Functional validation of CHMP7 as an ADHD risk gene

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Attention deficit hyperactivity disorder (ADHD) is a neurodevelopmental disorder of childhood with a strong genetic component. Despite the success of mapping ADHD risk loci, little work has been done to experimentally verify the contribution of these loci to ADHD phenotypes. Meta-analysis of four genome-wide association studies in ADHD suggested CHMP7 as a predisposing gene for ADHD. A DNA variant (rs2294123) mapped to CHMP7 has been shown (via bioinformatic analysis) to have a high likelihood for functionality and correlate with reduced transcript levels. We used CRISPR-Cas9 genome editing to generate a chmp7 zebrafish model for ADHD. chmp7+/− fish showed comparable reductions in mRNA levels to individuals homozygous for the CHMP7 ADHD risk allele. These fish displayed significant hyperactivity over a 24-h period at 6 days post-fertilisation compared to chmp7+/+, but this effect did not persist into juvenile and adulthood stages. In addition, chmp7+/− fish had significantly smaller total brain volumes than chmp7+/+ fish. Finally, the hyperactivity at 6 days post-fertilisation was significantly reduced through the application of methylphenidate, a mainstay pharmacological treatment for ADHD. Overall, this study highlights an important role for CHMP7 in the neurodevelopment of ADHD, and demonstrates the utility of zebrafish for modelling the functional effects of genes conferring risk to ADHD.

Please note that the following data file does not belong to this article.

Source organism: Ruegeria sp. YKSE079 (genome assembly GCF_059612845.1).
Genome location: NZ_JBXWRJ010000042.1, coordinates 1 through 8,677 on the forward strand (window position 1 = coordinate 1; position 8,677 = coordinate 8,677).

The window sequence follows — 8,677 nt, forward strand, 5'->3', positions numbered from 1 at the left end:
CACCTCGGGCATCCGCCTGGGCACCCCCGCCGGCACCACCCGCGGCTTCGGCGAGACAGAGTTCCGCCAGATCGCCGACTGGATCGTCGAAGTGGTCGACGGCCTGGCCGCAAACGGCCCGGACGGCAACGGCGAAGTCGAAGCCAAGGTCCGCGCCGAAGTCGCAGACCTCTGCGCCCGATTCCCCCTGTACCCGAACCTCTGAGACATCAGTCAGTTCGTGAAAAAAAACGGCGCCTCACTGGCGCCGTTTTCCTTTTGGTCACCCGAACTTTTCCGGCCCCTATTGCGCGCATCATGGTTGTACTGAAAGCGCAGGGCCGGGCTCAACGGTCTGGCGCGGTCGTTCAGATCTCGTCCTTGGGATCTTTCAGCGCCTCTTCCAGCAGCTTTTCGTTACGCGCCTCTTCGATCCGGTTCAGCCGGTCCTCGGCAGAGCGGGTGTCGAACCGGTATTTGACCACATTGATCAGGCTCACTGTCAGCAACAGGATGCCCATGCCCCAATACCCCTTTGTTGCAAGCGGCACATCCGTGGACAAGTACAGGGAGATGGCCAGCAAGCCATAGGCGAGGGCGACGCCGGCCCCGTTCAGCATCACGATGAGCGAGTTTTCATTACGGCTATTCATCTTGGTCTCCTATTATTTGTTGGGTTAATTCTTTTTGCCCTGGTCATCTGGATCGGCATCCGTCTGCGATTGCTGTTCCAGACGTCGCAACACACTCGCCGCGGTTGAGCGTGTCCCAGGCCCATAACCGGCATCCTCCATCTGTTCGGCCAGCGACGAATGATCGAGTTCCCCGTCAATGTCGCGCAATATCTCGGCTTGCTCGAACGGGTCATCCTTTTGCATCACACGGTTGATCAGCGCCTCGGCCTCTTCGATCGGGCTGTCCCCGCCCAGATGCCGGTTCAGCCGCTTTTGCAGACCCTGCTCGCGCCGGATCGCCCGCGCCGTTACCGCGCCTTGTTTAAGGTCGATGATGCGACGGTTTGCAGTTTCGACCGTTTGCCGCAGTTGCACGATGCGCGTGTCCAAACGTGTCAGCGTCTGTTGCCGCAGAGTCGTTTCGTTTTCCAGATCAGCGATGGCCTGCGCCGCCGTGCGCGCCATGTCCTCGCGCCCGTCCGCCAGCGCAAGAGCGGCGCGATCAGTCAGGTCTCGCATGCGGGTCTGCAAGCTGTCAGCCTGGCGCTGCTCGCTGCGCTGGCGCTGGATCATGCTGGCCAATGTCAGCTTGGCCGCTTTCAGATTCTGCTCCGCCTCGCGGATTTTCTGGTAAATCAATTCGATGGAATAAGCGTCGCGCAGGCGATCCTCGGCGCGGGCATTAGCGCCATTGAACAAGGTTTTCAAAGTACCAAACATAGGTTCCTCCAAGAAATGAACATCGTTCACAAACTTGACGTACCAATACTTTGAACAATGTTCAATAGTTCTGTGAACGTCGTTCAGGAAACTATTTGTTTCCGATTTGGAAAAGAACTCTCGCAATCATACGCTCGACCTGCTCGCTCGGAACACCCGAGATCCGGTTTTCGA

Original languageEnglish
Article number385
Number of pages8
JournalTranslational Psychiatry
Issue number1
Publication statusPublished - 6 Nov 2020


  • ADHD
  • medical genetics

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